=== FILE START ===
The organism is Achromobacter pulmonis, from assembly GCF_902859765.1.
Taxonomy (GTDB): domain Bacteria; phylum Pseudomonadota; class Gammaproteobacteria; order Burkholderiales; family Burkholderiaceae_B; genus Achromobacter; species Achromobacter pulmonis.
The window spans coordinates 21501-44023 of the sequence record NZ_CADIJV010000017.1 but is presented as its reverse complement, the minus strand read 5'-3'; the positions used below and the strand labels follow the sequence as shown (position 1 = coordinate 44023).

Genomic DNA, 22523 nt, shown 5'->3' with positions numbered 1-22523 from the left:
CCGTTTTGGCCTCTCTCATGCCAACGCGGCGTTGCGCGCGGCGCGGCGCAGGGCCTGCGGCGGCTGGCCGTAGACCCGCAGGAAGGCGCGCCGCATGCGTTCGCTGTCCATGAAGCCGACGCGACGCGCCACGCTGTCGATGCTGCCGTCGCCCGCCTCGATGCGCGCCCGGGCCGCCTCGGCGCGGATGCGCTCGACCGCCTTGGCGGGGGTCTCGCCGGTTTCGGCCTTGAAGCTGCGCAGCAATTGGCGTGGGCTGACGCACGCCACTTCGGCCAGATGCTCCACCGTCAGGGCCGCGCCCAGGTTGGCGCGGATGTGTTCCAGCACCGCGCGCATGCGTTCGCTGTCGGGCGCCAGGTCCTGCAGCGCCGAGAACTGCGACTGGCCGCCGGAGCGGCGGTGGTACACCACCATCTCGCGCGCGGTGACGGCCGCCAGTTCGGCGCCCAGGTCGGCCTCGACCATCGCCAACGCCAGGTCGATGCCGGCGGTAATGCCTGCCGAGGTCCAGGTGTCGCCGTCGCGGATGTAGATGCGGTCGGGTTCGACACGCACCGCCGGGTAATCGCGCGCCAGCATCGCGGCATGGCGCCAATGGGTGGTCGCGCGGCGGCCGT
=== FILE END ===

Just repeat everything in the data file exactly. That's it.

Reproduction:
The organism is Achromobacter pulmonis, from assembly GCF_902859765.1.
Taxonomy (GTDB): domain Bacteria; phylum Pseudomonadota; class Gammaproteobacteria; order Burkholderiales; family Burkholderiaceae_B; genus Achromobacter; species Achromobacter pulmonis.
The window spans coordinates 21501-44023 of the sequence record NZ_CADIJV010000017.1 but is presented as its reverse complement, the minus strand read 5'-3'; the positions used below and the strand labels follow the sequence as shown (position 1 = coordinate 44023).

Genomic DNA, 22523 nt, shown 5'->3' with positions numbered 1-22523 from the left:
CCGTTTTGGCCTCTCTCATGCCAACGCGGCGTTGCGCGCGGCGCGGCGCAGGGCCTGCGGCGGCTGGCCGTAGACCCGCAGGAAGGCGCGCCGCATGCGTTCGCTGTCCATGAAGCCGACGCGACGCGCCACGCTGTCGATGCTGCCGTCGCCCGCCTCGATGCGCGCCCGGGCCGCCTCGGCGCGGATGCGCTCGACCGCCTTGGCGGGGGTCTCGCCGGTTTCGGCCTTGAAGCTGCGCAGCAATTGGCGTGGGCTGACGCACGCCACTTCGGCCAGATGCTCCACCGTCAGGGCCGCGCCCAGGTTGGCGCGGATGTGTTCCAGCACCGCGCGCATGCGTTCGCTGTCGGGCGCCAGGTCCTGCAGCGCCGAGAACTGCGACTGGCCGCCGGAGCGGCGGTGGTACACCACCATCTCGCGCGCGGTGACGGCCGCCAGTTCGGCGCCCAGGTCGGCCTCGACCATCGCCAACGCCAGGTCGATGCCGGCGGTAATGCCTGCCGAGGTCCAGGTGTCGCCGTCGCGGATGTAGATGCGGTCGGGTTCGACACGCACCGCCGGGTAATCGCGCGCCAGCATCGCGGCATGGCGCCAATGGGTGGTCGCGCGGCGGCCGT